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Author Topic: Distance between 2 dipoles  (Read 886 times)
KC9ATJ
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« on: August 12, 2007, 10:29:42 AM »

I am running a special event station for my local Boy Scout Council and am wanting to be working both 20 and 40 at the same time.  I figured for this temperary setup I would use two dipoles (one for each band).  I'm wondering what would need to be the minimum distance between the two dipoles so that I don't create interference between the two radios.
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KB9CRY
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« Reply #1 on: August 13, 2007, 06:59:14 AM »

Probably a few miles.

Depends on the radios but what you'll want to have are bandpass filters on each.

Check out either Array Systems or ICE (Industrial Communication Engineers).

Many folks also make their own. Search for details on Google
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AA4PB
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« Reply #2 on: August 14, 2007, 05:36:00 AM »

Impossible to answer because it is so dependent upon the particular radios and how much interferrence you might be able to tolerate. Band pass filters will certainly help. As a wild guess, I'd think that most radios would be okay with say 20-30 foot separation for 20M and 40M. More is always better.
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KC9ATJ
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« Reply #3 on: August 14, 2007, 06:09:28 AM »

I am planning on using IC730 and IC706 for the two radios.  They will be putting out 100 watts.  I will definately look into band pass filters.
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N4OGW
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« Reply #4 on: August 14, 2007, 10:04:35 AM »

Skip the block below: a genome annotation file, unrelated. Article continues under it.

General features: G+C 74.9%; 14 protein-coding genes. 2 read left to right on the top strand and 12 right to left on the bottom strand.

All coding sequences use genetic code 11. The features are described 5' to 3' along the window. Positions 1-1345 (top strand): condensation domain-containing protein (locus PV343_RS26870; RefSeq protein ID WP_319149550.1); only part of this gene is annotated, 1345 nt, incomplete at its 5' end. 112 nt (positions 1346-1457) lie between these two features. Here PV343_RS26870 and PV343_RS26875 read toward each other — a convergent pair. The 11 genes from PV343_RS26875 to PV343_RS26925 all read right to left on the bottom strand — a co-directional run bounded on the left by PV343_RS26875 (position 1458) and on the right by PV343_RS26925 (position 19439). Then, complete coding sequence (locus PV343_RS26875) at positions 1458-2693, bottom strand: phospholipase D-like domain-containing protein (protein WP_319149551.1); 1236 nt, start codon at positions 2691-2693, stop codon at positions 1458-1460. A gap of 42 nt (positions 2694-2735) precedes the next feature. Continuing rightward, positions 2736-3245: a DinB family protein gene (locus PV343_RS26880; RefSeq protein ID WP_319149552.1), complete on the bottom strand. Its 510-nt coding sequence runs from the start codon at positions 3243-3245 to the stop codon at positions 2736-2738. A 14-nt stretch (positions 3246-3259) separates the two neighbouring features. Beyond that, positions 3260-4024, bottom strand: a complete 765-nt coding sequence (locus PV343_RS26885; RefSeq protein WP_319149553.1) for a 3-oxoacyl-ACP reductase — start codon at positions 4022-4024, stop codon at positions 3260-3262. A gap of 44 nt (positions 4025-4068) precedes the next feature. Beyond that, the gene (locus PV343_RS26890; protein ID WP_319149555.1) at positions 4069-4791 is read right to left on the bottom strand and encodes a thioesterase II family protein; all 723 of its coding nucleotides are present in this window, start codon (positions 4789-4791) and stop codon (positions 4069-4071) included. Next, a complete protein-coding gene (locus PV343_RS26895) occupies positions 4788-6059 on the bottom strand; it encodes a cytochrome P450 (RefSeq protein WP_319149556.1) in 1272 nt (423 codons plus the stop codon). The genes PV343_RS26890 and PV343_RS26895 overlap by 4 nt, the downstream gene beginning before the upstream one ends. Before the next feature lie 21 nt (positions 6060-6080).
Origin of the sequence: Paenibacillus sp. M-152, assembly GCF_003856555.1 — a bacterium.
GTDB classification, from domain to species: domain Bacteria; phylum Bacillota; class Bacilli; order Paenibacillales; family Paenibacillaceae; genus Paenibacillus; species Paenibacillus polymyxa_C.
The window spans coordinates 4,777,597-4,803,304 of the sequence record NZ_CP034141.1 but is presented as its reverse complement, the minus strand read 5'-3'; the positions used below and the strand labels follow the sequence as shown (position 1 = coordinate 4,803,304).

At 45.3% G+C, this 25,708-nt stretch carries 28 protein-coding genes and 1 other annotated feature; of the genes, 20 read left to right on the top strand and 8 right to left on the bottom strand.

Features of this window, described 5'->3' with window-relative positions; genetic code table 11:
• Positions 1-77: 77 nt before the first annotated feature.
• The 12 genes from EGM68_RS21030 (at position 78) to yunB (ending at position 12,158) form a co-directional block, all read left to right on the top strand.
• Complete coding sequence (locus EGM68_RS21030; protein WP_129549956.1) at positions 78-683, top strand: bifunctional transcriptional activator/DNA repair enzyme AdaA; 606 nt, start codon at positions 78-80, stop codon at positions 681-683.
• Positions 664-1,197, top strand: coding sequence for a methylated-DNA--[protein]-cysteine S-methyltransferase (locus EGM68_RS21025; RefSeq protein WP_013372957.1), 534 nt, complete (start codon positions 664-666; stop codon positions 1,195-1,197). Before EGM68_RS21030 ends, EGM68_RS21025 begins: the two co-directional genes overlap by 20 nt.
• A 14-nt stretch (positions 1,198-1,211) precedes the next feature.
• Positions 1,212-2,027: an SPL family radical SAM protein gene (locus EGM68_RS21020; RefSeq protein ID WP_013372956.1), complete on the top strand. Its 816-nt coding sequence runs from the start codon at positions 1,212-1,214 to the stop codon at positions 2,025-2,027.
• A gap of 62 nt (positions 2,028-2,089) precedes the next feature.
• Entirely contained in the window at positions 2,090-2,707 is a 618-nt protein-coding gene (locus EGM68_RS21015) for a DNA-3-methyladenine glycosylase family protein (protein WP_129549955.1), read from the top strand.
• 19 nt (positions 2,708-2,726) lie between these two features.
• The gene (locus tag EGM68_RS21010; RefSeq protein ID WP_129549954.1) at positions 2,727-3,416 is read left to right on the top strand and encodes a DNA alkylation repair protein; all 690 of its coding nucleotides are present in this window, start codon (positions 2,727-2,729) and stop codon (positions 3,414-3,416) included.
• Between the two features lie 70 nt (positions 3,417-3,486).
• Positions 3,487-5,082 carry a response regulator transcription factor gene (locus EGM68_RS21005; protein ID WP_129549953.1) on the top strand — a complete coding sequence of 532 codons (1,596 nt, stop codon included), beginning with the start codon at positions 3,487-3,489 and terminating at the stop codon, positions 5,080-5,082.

It depends...I have a 20/40m beam (Force12 EF420-240) that has interlaced elements for the two bands on the same boom with only a few feet of separation between them. With bandpass filters and coax stubs I use both bands simultaneously during contests.

The isolation between the antennas will increase if you can orient the dipoles perpendicular to each other, or if you use a vertical for one band and a dipole for the other.

If you are only going to use two bands and low power, a simple coax stub for each radio will be plenty of filtering and much cheaper than a bandpass filter.

Tor
N4OGW
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KC9ATJ
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« Reply #5 on: August 18, 2007, 06:10:48 AM »

I thought that coax stub was used for tuning and not filtering.
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AA4PB
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« Reply #6 on: August 20, 2007, 06:31:51 AM »

If you make a coax stub 1/4 wavelength long and short one end, it will be a band-pass filter. If you leave the end open then it will act as a band-reject filter.

A short on one end of a 1/4 wavelength results in a high impedance at the other end. On open on one end results in a low impedance at the other end.
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